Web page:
“For now, our aim is to help our customers sort out their ideas, to arrive at a solid concept of operations. This concept has to detail the operational scenario: where are they sailing, what is their purpose, how do they operate? What is the safety philosophy and which maintenance is required?”

Make the best of what you have

The main advice from Sames is not to take too large steps. “Use what you have. Regardless, you can only apply what has been through the process, from flag, to class, to owners and OEMs. It is essential to have processes in place to guide the progress.”

Though other industries are progressing on autonomy, Sames sees no real transfer of experience taking place between the automotive and aviation industries and marine. “Navigation systems and situational awareness share some of the same technology, so we could transfer basic algorithms, but they would need to be retrained for a maritime application. And sensor packages would likely be different as well.”

Machine vs. maker

One of the long-standing questions in the autonomy debate is what happens when humans meet machines. “We know how our counterparts will react, but not how a machine would. Reaction times and assumptions are not the same. It is impossible for a human to anticipate how a machine will react, and this is a major barrier to implementing autonomy in a safe way.”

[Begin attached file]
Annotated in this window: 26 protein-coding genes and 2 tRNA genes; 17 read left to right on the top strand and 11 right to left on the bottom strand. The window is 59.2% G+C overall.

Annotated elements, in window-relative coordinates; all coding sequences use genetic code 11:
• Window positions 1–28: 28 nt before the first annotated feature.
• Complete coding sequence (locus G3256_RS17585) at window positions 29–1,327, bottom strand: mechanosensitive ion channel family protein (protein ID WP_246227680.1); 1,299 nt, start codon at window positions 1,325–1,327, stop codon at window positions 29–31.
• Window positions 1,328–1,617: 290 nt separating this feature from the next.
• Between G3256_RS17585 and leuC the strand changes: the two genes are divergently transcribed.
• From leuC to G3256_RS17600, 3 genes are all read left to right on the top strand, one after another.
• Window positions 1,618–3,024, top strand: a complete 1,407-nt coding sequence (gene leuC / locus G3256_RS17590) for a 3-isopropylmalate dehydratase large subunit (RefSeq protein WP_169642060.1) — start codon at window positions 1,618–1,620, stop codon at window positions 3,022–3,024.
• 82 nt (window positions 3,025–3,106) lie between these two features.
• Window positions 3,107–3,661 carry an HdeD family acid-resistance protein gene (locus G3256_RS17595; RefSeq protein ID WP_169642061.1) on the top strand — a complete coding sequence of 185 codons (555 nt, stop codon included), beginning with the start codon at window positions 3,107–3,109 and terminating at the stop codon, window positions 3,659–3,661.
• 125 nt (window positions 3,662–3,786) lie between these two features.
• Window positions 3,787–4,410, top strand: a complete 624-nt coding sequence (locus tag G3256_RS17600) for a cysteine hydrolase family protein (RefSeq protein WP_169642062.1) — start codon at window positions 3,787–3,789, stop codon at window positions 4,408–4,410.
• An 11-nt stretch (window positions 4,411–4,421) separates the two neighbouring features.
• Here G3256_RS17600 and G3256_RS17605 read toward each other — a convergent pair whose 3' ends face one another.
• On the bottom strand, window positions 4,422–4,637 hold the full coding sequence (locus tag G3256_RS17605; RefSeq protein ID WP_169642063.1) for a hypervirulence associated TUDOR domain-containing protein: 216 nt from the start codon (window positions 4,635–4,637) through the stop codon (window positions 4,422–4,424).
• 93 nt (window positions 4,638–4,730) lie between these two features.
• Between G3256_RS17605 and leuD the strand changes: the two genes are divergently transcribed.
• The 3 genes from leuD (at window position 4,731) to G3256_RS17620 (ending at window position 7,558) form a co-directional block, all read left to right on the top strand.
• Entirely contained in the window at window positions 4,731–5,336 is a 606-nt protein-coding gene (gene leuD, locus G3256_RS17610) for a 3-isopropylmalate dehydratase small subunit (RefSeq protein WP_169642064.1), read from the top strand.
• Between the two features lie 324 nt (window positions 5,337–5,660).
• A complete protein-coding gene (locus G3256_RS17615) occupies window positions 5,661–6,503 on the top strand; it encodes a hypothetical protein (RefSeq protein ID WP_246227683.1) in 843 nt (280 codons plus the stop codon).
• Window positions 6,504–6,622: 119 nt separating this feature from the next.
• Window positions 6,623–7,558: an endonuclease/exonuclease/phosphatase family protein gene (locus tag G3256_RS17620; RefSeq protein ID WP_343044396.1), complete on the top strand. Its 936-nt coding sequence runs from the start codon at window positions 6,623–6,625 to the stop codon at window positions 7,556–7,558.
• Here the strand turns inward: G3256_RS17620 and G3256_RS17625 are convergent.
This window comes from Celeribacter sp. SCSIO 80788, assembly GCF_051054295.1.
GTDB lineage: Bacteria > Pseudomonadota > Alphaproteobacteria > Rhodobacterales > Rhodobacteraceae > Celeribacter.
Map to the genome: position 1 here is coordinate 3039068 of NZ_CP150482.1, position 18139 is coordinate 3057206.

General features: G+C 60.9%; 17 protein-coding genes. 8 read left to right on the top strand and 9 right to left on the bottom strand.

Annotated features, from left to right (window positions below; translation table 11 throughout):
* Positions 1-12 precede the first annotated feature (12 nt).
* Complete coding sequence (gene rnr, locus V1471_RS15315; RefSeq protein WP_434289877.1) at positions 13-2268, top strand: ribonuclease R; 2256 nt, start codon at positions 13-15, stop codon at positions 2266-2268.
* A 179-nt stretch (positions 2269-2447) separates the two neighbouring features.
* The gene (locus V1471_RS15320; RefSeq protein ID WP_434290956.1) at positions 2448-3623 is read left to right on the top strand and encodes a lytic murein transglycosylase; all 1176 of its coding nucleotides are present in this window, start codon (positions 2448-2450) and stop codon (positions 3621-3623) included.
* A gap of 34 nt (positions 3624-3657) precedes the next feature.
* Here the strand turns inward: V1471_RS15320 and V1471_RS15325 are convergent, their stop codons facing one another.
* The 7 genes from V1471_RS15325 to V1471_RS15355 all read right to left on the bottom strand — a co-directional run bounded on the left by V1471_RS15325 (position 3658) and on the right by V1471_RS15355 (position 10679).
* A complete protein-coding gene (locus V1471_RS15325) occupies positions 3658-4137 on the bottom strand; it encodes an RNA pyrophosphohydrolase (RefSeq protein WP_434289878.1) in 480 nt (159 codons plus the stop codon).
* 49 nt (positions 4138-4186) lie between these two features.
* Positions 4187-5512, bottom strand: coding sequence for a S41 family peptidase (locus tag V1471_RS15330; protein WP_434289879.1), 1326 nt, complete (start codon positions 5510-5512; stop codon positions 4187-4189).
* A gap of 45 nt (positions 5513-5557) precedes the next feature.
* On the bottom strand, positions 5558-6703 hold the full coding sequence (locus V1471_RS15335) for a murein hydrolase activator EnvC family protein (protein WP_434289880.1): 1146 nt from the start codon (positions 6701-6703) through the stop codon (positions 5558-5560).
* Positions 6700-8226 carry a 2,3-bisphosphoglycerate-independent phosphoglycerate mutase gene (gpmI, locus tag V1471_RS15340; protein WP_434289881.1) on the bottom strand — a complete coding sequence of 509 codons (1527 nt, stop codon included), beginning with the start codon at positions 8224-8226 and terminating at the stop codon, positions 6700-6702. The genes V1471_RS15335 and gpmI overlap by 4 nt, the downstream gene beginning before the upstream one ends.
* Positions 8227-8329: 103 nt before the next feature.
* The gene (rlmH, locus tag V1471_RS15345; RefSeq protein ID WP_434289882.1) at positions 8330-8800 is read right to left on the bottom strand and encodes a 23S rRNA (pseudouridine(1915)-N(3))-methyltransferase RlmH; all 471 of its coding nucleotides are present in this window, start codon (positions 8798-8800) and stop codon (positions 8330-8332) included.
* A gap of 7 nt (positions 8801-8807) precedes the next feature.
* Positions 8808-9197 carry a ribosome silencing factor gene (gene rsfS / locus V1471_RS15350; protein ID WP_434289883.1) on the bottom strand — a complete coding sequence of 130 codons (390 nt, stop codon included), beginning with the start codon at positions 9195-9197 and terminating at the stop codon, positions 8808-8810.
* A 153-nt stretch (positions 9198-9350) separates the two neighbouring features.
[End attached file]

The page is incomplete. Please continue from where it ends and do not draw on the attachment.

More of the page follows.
He refers to route exchange in shipping as one way to reduce uncertainty when two vessels interact. “The purpose is to inform surrounding vessels of your intentions. Two merchant ships will follow normal rules of engagement. When a vessel approaches from starboard, you need to go astern. We would need to ensure that autonomous ships follow the same rules as long they navigate in the same waters as conventional ships.”

In such cases it would be better to have a system to guide the interaction also on conventional ships, he argues. “Combined with cameras and other sensors, this would provide a safety boost. Decision support and route exchange can then also improve the safety of the current fleet, not just in future autonomous ships.”

The value of autonomy